In 1842, British scientist Sir John Herschel experimented with the effect of light on iron compounds, inventing a process to produce the blue-tinted prints we know as cyanotypes. While one of the most widely used photographic processes at the turn of the 19th to the 20th century, the cyanotype faded largely from popular use during World War I as black-and-white images were increasingly perceived as more fashionable. Often downplayed within the history of photography, the blue images finally have their first major museum exhibition in the US at the Worcester Art Museum, organized in collaboration with Clark University. Cyanotypes: Photography’s Blue Period explores 150 years of the cyanotype, examining the many ways around 40 artists have experimented with it to create expressive works from a process cherished for its speed and ease — characteristics that also caused many to fail to appreciate them.
“They were so easy they almost didn’t count, almost like polaroids of the ’70s and ’80s,” co-curator Nancy Burns told Hyperallergic. “And the fine arts establishment turned its nose on something that was so easy.
“The fact that they were blue was also just too weird for people — that the idea of what a photograph was supposed to look like was black and white … but blue was just too bizarre,” she added. “But last but not least, is that they were used for making blueprints — that you could make cyanotypes as not just a photograph, but you can use it to transfer a drawing or text. And because it has an association with something so pedestrian and being used as a photocopier, it didn’t quite make it into the earliest histories of photography because people weren’t entirely convinced that they were photographs.”
Photogram cyanotypes, for instance, was one widely embraced way to approach the process. In contrast to cyanotype prints made from a photographic negative, photograms arose from contact between a physical object and pre-treated paper, yielding a one-to-one scale documentation of the object. The results of this simple technique, however, are far from unrefined. The exhibition’s oldest works — and some of the most well known cyanotypes — are the handiwork of the botanist Anna Atkins, who in the mid-19th century recorded a number of plant specimens to illustrate a scientific reference book. Her stark white silhouettes of ferns, algae, and more capture the forms of nature at certain moments of a specimen’s life cycle with utmost accuracy, standing out from the later, more conventional pictures of landscapes and portraits that others such as Frederick K. Coulson and Edward Sheriff Curtis printed in blue. Much more recently, Christian Marclay also experimented with the photogram cyanotype’s ability to mark time. His “Unwound Cassette Tape” (2012) is a skinny, five-foot-tall print, showing the unraveled plastic innards of a cassette, with the tape accumulating at its base like a mound of translucent fettuccine. The different shades that correspond to the various buildups of tape are a trace of the unwinding, suggestive of what was once whole and of its ongoing destruction.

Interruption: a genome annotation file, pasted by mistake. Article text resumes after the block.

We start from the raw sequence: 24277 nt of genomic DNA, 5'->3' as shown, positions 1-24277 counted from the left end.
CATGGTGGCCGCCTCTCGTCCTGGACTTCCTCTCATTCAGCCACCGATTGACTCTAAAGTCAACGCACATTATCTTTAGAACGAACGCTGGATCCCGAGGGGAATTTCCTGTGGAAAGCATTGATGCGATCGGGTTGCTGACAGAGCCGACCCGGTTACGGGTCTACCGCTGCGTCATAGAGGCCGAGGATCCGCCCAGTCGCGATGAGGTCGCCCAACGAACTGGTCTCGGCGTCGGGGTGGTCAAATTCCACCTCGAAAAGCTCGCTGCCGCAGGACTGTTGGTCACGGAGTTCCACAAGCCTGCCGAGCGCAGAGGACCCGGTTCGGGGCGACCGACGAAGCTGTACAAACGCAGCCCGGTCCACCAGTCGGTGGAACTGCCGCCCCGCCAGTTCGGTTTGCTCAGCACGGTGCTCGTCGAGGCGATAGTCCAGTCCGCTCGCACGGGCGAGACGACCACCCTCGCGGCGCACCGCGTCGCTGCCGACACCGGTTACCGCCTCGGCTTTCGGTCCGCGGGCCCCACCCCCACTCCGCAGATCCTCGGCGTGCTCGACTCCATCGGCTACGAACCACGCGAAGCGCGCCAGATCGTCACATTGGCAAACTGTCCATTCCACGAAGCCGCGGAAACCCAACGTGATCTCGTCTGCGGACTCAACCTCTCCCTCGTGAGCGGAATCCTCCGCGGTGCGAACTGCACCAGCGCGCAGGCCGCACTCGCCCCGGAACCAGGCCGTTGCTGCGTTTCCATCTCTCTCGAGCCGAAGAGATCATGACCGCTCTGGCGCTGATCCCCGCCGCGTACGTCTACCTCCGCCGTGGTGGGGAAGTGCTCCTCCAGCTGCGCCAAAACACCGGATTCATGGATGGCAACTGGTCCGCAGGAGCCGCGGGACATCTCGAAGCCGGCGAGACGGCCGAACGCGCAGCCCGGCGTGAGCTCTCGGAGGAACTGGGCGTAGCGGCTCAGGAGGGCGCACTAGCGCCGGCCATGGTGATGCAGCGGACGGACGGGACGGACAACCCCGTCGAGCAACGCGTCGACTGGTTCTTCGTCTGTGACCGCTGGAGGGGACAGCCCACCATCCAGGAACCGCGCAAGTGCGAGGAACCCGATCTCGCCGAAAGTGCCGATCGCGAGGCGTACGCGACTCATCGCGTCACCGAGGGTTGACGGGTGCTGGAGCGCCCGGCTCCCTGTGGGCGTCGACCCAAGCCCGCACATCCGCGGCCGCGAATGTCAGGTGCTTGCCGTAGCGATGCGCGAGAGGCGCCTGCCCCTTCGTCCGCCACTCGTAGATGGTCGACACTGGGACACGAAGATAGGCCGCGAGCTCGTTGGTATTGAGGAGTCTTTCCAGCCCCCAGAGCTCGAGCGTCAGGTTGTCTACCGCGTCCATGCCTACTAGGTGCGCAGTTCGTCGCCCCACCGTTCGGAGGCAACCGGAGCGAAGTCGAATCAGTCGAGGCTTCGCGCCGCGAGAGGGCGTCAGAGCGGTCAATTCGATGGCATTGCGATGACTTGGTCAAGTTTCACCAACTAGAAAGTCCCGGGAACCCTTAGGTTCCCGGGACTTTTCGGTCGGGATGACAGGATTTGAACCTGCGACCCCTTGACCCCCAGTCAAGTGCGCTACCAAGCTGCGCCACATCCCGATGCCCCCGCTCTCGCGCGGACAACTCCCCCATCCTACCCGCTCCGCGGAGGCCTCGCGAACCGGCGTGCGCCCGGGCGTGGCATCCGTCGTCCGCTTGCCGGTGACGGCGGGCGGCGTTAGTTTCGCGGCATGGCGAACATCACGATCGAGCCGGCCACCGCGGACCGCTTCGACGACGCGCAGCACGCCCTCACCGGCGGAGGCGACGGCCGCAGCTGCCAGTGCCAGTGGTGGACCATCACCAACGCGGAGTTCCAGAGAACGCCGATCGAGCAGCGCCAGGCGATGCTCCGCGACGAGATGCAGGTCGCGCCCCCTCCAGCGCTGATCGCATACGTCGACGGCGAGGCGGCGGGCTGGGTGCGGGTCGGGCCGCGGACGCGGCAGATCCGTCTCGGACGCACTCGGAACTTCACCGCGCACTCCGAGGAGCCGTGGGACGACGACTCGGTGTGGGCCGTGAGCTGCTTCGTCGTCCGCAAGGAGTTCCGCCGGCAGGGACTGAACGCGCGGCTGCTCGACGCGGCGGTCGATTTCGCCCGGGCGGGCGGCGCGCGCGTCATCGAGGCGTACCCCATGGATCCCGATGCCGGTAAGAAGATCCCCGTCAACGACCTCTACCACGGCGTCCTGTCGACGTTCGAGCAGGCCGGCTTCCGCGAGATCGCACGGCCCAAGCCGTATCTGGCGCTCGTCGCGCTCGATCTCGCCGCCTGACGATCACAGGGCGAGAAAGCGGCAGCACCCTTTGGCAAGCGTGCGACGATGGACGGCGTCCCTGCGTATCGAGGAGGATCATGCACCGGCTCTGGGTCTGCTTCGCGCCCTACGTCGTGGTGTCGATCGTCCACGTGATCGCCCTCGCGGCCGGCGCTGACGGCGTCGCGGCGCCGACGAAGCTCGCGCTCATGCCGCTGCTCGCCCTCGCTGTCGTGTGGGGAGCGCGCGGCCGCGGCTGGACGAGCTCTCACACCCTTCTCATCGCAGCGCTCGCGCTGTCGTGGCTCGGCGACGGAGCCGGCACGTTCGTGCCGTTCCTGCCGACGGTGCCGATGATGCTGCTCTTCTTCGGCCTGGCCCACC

The cyanotype’s straightforward documentation of its subjects naturally led many to use the prints to record information for functional purposes. One particular pair of images in the exhibition is, like Marclay’s, human-sized — because they show sliced views of the body with its bones and organs exposed, created originally as educational images for a cohort of medical students in the 1940s. Such cyanotypes emphasize the information-oriented mindset of many who embraced the method but again, the ease of the process: creating and distributing such tools would have been a much simpler and cheaper alternative to providing students with actual cadavers.
An exhibition honoring the cyanotype is timely, as the curators describe, because the blue image has been making a comeback in the contemporary art world. As co-curator Kristina Wilson explained, the 1990s witnessed a revived interested in the cyanotype, which has become well-respected particularly as an artistic medium. Works such as German photographer Marco Breur‘s “Untitled (E-33)” (2005), suggestive of broad brushstrokes, muddle the expected visual vocabulary of the cyanotype, offering an abstract image rather than a visual document. Other contemporary works reveal how the cyanotype has developed beyond the two-dimensional photographic print to form multi-discipline artworks. Annie Lopez, for instance, highlights the flexibility of the medium, printing works on tamale papers she then sewed together to form dresses in her series Medical Conditions — which features medical scans that remind one of the 1940s medical school photographs. Also finding expression in the realm of science is Jesseca Ferguson, whose works represent the exhibition’s youngest. Her collages of blue moonscapes on found material turn cyanotypes into precious objects reminiscent of the Victorian-era trend of collecting keepsakes in albums. More broadly, they also reflect on the long history of the cyanotype and its capacities, situating the cyanotype as a cherished artifact while using it in an uncustomary way: not for straight documentation but to construct something new.
Cyanotypes: Photography’s Blue Period continues at the Worcester Art Museum (55 Salisbury Street, Worcester, Massachusetts) through April 24.
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